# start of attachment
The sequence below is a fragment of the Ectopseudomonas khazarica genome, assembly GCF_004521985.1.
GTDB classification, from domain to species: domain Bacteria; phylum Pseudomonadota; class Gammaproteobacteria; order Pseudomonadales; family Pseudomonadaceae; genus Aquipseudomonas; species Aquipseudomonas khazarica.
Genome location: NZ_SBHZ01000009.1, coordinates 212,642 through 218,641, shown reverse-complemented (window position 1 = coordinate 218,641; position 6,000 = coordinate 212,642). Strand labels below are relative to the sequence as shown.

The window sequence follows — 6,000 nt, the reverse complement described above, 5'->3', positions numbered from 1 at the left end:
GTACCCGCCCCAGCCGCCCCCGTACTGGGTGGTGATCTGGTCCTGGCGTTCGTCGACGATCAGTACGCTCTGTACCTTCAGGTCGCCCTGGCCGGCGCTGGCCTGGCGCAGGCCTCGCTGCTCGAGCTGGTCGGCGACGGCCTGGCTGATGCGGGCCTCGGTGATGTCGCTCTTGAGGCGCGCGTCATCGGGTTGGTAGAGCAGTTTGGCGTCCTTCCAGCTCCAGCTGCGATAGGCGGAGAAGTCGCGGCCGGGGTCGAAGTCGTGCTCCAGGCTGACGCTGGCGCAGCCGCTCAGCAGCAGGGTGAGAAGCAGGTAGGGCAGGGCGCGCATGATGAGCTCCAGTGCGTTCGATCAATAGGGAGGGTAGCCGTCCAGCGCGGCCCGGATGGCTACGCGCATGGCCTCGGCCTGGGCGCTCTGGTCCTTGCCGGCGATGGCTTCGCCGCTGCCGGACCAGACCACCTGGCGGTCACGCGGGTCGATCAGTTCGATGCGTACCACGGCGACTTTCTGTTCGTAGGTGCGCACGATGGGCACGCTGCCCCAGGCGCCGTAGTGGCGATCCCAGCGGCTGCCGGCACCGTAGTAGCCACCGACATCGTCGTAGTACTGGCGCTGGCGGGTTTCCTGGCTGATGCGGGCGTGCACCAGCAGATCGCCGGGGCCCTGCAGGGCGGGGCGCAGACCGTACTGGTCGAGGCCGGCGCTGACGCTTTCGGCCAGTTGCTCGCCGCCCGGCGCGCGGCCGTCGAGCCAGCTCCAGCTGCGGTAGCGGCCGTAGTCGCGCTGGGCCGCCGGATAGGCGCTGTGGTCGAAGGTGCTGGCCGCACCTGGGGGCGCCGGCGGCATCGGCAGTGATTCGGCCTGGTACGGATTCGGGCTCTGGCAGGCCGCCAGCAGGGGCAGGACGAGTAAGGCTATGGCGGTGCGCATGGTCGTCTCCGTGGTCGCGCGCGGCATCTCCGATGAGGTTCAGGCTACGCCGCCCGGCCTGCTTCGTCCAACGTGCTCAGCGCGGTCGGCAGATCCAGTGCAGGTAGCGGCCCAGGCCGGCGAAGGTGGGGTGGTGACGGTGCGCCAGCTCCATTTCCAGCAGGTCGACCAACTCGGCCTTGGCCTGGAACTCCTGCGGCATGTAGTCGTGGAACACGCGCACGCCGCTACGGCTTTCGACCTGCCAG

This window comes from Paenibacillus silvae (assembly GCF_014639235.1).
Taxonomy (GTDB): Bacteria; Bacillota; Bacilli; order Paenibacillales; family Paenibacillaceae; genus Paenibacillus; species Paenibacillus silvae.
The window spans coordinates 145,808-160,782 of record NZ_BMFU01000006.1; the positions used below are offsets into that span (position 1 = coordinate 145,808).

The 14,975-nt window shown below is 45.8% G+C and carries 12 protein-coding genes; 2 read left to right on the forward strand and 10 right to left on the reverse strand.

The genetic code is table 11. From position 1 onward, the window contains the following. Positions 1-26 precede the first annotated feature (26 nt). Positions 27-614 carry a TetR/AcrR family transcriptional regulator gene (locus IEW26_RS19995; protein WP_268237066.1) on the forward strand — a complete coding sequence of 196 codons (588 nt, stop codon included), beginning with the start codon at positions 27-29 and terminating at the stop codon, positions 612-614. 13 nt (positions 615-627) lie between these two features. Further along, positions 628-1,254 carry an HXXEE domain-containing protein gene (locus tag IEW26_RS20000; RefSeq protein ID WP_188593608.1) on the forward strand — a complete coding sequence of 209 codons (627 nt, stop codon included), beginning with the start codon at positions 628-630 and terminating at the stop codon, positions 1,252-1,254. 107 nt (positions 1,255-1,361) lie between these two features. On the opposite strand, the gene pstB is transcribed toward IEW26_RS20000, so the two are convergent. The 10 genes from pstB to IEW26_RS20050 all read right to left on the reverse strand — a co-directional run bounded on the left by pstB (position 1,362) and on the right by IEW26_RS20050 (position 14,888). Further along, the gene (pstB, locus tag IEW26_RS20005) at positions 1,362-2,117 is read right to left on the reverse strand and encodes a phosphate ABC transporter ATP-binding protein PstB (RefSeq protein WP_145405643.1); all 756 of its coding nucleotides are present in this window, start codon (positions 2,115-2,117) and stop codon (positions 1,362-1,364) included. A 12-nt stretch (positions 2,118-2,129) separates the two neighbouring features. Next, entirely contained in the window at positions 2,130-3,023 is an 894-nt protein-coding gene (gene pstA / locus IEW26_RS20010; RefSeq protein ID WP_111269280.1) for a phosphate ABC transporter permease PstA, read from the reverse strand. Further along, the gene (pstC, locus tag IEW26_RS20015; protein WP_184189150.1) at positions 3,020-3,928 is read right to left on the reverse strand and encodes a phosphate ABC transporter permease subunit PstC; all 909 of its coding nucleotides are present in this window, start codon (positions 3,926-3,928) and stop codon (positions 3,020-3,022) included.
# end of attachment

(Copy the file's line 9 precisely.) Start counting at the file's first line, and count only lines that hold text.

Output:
The 14,975-nt window shown below is 45.8% G+C and carries 12 protein-coding genes; 2 read left to right on the forward strand and 10 right to left on the reverse strand.